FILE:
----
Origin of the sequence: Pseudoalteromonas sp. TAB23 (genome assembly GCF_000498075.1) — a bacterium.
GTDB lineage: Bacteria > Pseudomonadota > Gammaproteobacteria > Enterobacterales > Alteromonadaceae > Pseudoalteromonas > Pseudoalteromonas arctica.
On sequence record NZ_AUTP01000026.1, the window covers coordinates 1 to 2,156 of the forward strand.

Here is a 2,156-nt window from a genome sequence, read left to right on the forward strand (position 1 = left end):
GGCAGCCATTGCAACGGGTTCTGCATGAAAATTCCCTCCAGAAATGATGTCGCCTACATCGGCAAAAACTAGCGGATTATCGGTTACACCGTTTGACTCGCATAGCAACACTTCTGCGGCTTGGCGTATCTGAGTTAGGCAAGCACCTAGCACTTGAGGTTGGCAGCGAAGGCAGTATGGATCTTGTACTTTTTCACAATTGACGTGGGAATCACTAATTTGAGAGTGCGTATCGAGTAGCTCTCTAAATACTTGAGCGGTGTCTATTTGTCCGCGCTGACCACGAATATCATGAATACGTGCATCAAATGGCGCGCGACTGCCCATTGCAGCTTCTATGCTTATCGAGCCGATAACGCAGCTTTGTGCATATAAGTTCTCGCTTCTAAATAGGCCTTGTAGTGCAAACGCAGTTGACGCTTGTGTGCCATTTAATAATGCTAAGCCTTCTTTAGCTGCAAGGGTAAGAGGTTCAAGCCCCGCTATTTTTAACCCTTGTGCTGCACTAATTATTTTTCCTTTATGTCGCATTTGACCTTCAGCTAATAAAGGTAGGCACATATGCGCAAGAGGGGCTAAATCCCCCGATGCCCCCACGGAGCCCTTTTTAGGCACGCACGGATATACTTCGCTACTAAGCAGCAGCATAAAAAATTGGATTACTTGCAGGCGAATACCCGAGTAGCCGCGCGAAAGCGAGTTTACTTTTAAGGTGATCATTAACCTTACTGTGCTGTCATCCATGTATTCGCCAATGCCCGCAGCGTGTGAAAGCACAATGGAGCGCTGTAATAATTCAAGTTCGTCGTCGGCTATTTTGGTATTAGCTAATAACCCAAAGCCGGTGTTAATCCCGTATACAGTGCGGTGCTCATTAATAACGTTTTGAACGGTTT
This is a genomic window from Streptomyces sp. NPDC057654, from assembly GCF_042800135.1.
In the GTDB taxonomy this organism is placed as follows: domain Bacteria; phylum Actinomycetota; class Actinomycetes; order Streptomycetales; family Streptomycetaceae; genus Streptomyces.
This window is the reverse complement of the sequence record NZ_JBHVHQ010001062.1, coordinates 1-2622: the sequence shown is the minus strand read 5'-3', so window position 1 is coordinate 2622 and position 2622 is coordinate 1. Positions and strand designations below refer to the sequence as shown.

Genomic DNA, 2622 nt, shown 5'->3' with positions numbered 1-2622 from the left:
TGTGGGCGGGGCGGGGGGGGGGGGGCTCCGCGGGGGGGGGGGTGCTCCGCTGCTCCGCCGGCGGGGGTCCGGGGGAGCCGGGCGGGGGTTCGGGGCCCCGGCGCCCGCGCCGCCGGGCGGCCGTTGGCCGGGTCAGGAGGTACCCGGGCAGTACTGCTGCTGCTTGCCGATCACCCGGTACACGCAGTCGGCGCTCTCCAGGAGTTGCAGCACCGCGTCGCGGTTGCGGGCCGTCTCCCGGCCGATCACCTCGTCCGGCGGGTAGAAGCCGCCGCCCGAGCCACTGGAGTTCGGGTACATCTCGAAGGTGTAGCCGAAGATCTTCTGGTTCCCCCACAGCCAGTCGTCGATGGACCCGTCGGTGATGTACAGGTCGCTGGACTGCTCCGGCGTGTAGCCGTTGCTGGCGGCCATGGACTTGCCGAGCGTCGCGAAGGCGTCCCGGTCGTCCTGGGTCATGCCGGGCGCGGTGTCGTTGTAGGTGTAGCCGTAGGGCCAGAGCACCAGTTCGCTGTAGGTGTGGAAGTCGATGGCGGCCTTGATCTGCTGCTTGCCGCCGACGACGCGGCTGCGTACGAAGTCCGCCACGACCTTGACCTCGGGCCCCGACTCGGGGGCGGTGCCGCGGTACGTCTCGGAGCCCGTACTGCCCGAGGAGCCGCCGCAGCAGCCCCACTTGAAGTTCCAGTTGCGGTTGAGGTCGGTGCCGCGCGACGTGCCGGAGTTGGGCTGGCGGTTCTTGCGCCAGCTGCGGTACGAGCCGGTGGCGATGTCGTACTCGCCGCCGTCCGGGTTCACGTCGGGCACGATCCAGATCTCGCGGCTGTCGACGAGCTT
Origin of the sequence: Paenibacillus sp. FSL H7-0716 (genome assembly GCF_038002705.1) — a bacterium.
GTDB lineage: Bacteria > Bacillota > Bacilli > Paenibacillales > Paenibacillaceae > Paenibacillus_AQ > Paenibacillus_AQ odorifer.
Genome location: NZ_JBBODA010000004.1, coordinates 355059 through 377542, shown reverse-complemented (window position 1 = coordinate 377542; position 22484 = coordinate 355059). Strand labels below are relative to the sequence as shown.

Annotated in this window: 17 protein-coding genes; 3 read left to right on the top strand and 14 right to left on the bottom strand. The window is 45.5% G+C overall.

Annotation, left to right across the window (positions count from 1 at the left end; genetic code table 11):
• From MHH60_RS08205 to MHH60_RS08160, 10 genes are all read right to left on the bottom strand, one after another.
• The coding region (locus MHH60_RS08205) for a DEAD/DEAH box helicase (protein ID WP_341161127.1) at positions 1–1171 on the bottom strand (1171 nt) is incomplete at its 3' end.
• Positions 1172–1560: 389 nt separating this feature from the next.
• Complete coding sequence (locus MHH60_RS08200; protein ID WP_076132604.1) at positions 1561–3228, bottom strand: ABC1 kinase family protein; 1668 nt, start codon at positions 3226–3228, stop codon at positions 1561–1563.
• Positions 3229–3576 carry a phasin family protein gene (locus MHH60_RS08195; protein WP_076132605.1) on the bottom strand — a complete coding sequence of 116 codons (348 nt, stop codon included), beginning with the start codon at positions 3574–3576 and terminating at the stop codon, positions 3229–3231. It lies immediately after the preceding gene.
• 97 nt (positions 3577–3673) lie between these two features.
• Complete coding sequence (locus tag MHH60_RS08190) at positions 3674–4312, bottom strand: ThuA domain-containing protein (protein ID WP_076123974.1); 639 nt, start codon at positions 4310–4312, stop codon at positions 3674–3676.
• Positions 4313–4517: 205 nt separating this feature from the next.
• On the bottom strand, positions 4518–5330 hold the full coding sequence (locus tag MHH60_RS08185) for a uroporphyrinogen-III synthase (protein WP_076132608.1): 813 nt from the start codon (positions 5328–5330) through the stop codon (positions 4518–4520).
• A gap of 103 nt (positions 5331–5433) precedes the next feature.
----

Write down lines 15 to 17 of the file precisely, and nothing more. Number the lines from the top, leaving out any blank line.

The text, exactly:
Annotation, left to right across the window (positions count from 1 at the left end; genetic code table 11):
• From MHH60_RS08205 to MHH60_RS08160, 10 genes are all read right to left on the bottom strand, one after another.
• The coding region (locus MHH60_RS08205) for a DEAD/DEAH box helicase (protein ID WP_341161127.1) at positions 1–1171 on the bottom strand (1171 nt) is incomplete at its 3' end.